However, there are currently only two models available, and it is unclear whether the system can be scaled to accommodate heavier industry as is.  It may be necessary to separate the combined controller/drive functionality for larger builds and heavier industries to build out a more versatile and flexible response to industries moving into IoT.


Keyence specializes in industrial automation and control.  Under its KV-X Motion system, Keyence offers a host of automation and control product.  Their products are used across single and multi-axis control systems and they are highly focused on precision and high-performance.  In fact, when a multiple number of servo units are synchronized, the system can operate up to 112 axes.

The KV-X Motion system uses parameter-based programming to allow for easy programming of components.  Units are ML-II compatible and can be mounted standalone or side by side.  There are fifteen models of servo drive within the Keyence KV-X Motion system.  They range in power capacity from as low as 50W to as high as 50 kW.  This makes t Keyence products a good small to mid-range drive for systems requiring high precision and performance.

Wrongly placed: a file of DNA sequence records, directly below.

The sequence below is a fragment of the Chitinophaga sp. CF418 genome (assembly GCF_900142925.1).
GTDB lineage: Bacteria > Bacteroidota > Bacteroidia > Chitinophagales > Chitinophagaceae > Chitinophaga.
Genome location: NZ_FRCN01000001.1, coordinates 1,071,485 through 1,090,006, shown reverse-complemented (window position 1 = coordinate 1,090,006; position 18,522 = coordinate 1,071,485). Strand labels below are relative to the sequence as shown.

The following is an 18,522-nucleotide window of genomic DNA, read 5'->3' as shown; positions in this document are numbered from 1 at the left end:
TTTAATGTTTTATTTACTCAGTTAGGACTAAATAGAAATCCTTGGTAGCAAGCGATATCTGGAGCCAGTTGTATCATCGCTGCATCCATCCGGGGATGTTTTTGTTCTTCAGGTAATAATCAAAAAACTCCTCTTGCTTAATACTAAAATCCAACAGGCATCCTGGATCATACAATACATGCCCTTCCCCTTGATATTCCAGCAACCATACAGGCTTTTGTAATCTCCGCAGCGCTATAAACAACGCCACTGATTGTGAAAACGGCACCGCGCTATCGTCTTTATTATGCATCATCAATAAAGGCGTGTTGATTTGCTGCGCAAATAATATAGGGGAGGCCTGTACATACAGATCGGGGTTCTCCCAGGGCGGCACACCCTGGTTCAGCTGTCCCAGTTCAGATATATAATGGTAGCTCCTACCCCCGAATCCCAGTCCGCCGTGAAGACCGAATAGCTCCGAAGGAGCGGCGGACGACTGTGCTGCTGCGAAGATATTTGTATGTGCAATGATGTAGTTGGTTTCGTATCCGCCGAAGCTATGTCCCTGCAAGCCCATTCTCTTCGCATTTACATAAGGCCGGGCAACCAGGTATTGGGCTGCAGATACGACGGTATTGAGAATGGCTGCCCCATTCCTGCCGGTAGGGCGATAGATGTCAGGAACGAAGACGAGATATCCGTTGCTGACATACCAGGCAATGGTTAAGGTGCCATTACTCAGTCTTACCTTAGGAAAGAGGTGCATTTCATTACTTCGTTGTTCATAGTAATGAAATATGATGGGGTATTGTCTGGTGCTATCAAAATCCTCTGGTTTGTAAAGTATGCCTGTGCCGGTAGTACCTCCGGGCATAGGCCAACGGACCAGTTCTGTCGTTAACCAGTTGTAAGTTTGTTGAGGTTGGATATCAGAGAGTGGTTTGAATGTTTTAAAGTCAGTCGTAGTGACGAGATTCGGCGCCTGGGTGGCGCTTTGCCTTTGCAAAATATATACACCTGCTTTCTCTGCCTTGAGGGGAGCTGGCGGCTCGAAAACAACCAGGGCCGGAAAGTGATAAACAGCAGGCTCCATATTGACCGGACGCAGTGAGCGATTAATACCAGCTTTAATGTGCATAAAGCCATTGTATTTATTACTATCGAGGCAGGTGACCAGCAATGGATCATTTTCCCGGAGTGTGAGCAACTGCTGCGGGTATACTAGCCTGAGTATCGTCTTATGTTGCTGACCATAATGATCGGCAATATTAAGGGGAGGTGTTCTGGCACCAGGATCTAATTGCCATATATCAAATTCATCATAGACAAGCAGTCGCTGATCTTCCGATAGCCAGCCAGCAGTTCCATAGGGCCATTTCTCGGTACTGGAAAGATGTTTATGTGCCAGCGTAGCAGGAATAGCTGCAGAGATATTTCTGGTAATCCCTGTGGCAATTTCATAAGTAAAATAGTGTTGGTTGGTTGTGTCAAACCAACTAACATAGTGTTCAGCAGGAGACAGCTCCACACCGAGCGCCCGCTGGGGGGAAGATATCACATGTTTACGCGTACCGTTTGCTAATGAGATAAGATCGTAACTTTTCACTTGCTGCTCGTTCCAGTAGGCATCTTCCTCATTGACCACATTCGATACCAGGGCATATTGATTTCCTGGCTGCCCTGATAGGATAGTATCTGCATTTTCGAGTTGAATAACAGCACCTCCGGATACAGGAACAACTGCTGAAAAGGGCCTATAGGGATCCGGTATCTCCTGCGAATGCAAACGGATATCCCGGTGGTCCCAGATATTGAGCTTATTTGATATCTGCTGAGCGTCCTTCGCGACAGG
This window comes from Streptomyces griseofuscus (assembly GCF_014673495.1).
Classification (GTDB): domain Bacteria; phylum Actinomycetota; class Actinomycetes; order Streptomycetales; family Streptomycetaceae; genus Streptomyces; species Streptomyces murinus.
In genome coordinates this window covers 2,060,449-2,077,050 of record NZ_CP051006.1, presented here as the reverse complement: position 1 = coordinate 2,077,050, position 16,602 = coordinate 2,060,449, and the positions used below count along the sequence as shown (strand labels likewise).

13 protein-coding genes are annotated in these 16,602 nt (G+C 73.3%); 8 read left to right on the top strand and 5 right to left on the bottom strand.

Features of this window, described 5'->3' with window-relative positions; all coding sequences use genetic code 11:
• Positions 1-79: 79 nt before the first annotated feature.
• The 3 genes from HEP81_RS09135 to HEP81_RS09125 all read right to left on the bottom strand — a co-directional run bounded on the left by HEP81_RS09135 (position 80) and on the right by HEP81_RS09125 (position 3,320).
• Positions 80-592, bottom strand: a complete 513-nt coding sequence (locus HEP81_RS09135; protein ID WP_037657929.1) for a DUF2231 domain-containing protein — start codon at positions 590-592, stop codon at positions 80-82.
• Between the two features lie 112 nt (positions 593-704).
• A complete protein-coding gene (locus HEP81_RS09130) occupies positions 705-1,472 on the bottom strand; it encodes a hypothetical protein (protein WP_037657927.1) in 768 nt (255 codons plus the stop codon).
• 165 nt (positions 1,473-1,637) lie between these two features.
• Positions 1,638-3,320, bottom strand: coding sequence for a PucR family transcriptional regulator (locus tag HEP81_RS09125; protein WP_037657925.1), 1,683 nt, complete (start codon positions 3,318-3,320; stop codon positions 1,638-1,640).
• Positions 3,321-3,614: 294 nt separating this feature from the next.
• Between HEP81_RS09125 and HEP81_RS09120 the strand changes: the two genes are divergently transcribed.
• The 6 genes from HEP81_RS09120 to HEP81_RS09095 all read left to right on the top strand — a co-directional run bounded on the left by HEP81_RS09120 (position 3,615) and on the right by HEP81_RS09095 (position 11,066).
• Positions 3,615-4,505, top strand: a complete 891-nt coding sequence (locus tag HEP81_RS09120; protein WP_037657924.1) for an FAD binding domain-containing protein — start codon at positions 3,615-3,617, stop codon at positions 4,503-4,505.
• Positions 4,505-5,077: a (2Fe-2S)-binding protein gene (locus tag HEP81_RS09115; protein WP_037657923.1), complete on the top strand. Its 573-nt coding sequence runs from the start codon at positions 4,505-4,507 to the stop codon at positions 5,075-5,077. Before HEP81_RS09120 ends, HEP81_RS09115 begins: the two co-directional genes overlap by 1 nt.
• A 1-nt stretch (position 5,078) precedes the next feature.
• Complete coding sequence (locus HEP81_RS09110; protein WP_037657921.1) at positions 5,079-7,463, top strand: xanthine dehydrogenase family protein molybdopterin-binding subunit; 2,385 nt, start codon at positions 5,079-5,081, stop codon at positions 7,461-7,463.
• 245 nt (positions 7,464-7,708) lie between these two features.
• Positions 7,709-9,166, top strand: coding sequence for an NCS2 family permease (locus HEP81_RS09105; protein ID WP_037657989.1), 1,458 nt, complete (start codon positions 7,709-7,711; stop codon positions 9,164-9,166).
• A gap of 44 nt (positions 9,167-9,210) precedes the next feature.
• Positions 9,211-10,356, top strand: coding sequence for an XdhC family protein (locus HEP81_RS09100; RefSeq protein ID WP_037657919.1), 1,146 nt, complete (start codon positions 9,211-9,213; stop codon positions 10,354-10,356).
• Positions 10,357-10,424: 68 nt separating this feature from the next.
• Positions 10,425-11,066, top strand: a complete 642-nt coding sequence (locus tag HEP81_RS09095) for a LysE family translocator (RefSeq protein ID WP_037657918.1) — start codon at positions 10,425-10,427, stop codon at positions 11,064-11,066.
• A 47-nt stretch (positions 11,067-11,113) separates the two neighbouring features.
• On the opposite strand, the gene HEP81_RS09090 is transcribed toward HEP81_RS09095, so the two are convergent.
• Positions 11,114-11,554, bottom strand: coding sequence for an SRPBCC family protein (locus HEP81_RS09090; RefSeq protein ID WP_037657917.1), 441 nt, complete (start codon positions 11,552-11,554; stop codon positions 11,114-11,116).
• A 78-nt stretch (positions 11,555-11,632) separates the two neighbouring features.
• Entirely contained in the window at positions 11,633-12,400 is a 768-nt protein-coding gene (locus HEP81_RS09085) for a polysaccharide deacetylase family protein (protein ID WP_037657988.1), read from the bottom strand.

Despite the wide capacity range among models, all have the same feature sets embedded.  From I/O to feedback to communication, all models have the same capabilities.  This gives system designers the flexibility and agility to build systems to exactly the power needed without sacrificing features or overpowering a build.  The only exception to this is power supply with ten models at three-phase 200V and 5 models offered at single phase 200V AC.